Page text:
A Big Banker Was Wanted For Arrest in Brazil; Why Not Elsewhere?
|February 6, 2014||Posted by Staff under Uncategorized|
A 2014 excerpt of BBC, Feb 6.
The former director of Brazil’s state-owned bank, who was sentenced in Brazil for corruption and money-laundering, has been arrested in Italy.
Henrique Pizzolato, who has dual Brazilian and Italian citizenship, fled to Italy in order to avoid a 12-year prison sentence.
Pizzolato was one of 25 politicians, businessmen and bankers convicted in the big political corruption trial known as Mensalao, or big monthly allowance.
It’s one of the biggest political corruption scandals in the Brazil’s recent history. The Supreme Court found that politicians from the Lula led Workers Party — head of the minority government — were making regular payments to members of the governing coalition in exchange for their support in Congress.
The scheme used funds from government bodies, such as Banco do Brasil, for which Pizzolato worked.
Public funds were also used to pay off debts from election campaigns.
The former chief-of-staff of ex-President Luis Inacio Lula da Silva is serving a long prison sentence.
Ed Notes: In Iceland, bankers went to jail for cheating depositors and citizens. But what must happen behind the scenes for a prominent person to be arrested in a corrupt country? Seduce the wrong guy’s wife? That aside, the “log-rolling” in the US Congress is also corrupt — when politicians of the two big party agree to subsidize each other’s backers — albeit legal.
Such payments are not only morally offensive, not only fatten the few insiders at the expense of everyone else, not only tilt the playing field away from fair and efficient businesses, such unjust spending also pushes the global ecosystem — and hence human civilization — closer to collapse. Who receives those public funds? Military contractors, who are huge polluters. Huge polluters themselves, like the oil companies and agri-business. Not to mention mega-ranchers, loggers, and miners who no longer dig but blow whole mountain tops off coal deposits. There are plenty of pressing reasons to demand an end to political spending.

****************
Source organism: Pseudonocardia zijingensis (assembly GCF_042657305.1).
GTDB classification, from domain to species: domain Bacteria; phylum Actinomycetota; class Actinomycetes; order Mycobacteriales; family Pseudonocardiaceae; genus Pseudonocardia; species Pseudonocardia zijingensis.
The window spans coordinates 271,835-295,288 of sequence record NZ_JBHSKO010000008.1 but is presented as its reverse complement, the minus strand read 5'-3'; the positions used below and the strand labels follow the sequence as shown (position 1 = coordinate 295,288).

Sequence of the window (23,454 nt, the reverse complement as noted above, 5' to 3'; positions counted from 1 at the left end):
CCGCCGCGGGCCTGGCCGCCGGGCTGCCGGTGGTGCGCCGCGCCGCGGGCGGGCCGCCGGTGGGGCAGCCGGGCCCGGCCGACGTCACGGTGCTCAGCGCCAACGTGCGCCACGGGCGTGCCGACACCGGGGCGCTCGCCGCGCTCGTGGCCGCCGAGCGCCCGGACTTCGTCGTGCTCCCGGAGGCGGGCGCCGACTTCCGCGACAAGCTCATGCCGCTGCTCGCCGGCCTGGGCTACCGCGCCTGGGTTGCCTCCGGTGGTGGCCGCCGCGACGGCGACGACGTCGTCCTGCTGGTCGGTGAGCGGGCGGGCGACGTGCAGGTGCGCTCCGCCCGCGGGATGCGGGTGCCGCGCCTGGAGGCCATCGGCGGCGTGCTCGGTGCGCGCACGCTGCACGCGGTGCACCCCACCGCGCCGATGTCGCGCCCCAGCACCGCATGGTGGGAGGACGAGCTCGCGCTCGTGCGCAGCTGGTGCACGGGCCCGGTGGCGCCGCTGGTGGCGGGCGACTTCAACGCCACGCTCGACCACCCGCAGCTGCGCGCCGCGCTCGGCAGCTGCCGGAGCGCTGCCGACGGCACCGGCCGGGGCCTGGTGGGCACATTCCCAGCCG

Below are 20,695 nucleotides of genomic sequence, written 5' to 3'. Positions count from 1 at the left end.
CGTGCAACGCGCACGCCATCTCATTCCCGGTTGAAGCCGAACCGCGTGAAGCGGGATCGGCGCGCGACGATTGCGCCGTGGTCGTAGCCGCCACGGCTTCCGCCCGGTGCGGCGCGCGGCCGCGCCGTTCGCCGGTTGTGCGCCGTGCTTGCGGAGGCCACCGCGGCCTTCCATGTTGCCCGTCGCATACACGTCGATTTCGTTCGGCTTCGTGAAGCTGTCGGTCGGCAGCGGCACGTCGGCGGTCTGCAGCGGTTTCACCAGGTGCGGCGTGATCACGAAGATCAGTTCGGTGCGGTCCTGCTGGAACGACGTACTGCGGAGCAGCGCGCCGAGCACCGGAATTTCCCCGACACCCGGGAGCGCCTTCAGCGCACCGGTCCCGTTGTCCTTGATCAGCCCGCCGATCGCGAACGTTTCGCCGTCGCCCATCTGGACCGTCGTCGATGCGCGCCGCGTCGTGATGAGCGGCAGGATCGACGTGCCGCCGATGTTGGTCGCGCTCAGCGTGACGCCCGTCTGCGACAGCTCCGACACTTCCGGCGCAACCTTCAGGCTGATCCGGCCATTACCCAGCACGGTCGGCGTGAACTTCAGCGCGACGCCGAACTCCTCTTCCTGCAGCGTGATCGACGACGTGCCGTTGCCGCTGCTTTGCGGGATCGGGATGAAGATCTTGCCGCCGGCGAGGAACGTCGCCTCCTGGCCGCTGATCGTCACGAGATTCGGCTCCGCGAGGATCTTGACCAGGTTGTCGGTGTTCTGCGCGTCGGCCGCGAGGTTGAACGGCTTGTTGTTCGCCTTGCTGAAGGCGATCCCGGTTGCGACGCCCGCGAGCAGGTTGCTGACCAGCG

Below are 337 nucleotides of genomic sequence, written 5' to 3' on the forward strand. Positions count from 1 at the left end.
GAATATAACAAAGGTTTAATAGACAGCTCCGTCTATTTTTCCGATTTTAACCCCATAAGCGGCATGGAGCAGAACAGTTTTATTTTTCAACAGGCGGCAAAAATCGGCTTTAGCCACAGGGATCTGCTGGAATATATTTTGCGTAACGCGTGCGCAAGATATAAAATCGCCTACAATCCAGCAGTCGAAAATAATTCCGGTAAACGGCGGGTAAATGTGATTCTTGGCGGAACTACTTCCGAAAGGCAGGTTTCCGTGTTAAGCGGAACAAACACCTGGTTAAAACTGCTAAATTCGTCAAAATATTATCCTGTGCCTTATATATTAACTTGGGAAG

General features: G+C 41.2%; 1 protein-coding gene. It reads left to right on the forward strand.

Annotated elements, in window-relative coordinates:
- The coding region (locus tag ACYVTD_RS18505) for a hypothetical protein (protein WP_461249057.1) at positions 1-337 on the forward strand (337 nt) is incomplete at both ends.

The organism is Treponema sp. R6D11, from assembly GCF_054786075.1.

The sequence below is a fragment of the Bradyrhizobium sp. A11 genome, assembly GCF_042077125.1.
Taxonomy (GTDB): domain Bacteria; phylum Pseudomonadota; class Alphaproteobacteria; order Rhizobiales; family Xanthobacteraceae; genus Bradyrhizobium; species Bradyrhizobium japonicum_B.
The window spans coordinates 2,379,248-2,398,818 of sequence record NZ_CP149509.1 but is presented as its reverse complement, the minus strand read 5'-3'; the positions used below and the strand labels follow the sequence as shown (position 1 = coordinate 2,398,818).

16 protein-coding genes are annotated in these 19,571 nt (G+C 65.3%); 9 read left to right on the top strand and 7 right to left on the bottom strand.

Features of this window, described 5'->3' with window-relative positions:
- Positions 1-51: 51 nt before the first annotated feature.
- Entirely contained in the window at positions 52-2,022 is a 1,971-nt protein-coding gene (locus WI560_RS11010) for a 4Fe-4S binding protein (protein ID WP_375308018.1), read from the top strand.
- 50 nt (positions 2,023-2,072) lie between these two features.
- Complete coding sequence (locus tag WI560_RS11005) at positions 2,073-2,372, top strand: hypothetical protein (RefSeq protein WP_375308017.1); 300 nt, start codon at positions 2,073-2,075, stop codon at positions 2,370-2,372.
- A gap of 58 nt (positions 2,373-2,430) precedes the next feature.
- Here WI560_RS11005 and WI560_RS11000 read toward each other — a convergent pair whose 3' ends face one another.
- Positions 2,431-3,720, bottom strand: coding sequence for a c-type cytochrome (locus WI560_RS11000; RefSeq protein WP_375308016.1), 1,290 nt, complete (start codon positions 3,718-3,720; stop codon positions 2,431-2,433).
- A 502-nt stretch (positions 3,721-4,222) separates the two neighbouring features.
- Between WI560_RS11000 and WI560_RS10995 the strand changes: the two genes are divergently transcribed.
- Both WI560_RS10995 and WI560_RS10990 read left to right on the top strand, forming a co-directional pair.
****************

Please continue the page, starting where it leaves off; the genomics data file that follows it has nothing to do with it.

But both politics and nature abhor a vacuum. Political spending must be replaced by something, and that something is a dividend to the citizenry, funded by society’s immense spending for land, resources, and government-granted privileges it uses. At the same time that government loses its discretionary power over spending it should lose its discretionary power of taxation, which is rife with loopholes as favors to insiders. Limit legislators to recovering the socially-generated value of nature and privilege. That’d topple the elite so they’d have to compete with everyone else who’d be much better off.